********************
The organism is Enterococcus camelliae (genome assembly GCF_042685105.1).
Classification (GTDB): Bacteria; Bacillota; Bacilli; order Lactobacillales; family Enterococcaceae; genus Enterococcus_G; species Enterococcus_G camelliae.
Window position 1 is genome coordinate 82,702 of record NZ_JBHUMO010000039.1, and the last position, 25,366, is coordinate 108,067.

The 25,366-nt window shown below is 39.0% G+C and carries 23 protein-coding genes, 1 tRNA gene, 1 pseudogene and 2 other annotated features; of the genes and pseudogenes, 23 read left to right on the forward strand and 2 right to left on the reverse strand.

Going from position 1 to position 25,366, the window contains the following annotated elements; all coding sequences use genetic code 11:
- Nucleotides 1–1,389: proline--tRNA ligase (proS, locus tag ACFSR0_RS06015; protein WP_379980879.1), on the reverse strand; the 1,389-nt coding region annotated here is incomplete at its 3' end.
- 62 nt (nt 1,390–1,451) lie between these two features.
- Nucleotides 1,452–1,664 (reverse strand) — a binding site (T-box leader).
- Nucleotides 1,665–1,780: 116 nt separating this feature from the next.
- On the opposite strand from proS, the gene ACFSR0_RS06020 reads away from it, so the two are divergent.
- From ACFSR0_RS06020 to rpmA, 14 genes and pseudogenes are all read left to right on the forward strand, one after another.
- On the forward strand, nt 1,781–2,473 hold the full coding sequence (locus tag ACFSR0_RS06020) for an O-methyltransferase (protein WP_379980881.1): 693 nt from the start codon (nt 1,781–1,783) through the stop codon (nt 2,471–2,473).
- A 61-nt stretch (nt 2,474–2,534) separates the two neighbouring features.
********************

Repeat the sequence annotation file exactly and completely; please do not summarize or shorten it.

The organism is Enterococcus camelliae (genome assembly GCF_042685105.1).
Classification (GTDB): Bacteria; Bacillota; Bacilli; order Lactobacillales; family Enterococcaceae; genus Enterococcus_G; species Enterococcus_G camelliae.
Window position 1 is genome coordinate 82,702 of record NZ_JBHUMO010000039.1, and the last position, 25,366, is coordinate 108,067.

The 25,366-nt window shown below is 39.0% G+C and carries 23 protein-coding genes, 1 tRNA gene, 1 pseudogene and 2 other annotated features; of the genes and pseudogenes, 23 read left to right on the forward strand and 2 right to left on the reverse strand.

Going from position 1 to position 25,366, the window contains the following annotated elements; all coding sequences use genetic code 11:
- Nucleotides 1–1,389: proline--tRNA ligase (proS, locus tag ACFSR0_RS06015; protein WP_379980879.1), on the reverse strand; the 1,389-nt coding region annotated here is incomplete at its 3' end.
- 62 nt (nt 1,390–1,451) lie between these two features.
- Nucleotides 1,452–1,664 (reverse strand) — a binding site (T-box leader).
- Nucleotides 1,665–1,780: 116 nt separating this feature from the next.
- On the opposite strand from proS, the gene ACFSR0_RS06020 reads away from it, so the two are divergent.
- From ACFSR0_RS06020 to rpmA, 14 genes and pseudogenes are all read left to right on the forward strand, one after another.
- On the forward strand, nt 1,781–2,473 hold the full coding sequence (locus tag ACFSR0_RS06020) for an O-methyltransferase (protein WP_379980881.1): 693 nt from the start codon (nt 1,781–1,783) through the stop codon (nt 2,471–2,473).
- A 61-nt stretch (nt 2,474–2,534) separates the two neighbouring features.